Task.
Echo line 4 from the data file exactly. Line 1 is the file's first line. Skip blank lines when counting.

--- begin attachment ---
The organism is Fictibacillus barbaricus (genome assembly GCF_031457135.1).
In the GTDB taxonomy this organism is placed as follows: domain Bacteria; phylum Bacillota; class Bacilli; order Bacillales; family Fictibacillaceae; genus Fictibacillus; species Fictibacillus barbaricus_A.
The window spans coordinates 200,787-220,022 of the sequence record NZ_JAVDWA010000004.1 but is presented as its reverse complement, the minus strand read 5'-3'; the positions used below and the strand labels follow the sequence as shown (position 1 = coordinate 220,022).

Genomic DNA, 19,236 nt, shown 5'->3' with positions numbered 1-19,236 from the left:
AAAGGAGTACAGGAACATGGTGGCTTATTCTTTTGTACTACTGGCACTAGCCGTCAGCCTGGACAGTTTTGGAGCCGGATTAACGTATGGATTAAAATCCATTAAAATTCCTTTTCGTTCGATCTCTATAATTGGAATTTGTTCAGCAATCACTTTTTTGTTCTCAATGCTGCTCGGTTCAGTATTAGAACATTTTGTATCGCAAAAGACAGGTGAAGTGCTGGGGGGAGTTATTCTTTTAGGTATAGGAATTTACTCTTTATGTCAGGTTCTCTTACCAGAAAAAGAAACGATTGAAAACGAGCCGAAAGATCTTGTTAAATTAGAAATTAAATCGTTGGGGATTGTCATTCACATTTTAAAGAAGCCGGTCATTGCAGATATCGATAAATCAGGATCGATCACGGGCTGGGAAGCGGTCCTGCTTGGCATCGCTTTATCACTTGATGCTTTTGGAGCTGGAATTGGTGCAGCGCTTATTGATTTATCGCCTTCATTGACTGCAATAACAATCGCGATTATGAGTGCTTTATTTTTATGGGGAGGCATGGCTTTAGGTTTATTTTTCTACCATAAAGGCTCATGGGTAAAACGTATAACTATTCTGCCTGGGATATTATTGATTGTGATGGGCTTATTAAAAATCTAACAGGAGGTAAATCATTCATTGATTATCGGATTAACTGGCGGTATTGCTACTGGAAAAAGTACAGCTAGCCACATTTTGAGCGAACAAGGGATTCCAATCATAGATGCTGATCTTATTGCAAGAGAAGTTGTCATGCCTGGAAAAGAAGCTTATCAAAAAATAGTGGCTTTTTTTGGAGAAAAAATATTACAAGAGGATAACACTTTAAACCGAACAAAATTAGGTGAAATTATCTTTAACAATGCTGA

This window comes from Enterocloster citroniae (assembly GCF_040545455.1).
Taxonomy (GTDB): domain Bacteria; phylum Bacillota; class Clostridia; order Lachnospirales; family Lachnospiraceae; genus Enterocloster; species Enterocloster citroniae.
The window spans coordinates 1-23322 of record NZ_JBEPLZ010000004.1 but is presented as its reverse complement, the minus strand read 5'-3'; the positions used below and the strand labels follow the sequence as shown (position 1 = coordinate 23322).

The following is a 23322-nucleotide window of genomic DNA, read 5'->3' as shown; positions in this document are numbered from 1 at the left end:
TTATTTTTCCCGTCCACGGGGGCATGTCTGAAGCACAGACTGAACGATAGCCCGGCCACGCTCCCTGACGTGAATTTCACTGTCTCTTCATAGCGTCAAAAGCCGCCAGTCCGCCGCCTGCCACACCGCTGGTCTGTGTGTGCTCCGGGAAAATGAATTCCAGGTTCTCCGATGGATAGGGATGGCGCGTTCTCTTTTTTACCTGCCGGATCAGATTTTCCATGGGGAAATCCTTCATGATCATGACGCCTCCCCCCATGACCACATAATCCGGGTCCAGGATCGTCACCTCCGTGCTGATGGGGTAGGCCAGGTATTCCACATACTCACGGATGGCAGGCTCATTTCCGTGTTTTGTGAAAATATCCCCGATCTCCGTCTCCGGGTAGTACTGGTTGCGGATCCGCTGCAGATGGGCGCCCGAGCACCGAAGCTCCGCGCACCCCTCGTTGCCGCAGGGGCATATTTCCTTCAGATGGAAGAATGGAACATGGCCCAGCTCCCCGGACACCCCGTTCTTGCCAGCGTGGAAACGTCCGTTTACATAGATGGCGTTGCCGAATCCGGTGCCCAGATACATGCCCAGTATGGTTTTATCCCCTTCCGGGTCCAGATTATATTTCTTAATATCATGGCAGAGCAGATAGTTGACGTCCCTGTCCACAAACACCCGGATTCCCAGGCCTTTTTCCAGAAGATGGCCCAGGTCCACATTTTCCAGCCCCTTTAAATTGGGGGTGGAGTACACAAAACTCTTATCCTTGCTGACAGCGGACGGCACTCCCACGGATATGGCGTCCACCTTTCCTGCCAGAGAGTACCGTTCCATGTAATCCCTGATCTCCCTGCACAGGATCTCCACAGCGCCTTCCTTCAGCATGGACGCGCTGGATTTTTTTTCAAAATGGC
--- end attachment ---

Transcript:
Genomic DNA, 19,236 nt, shown 5'->3' with positions numbered 1-19,236 from the left: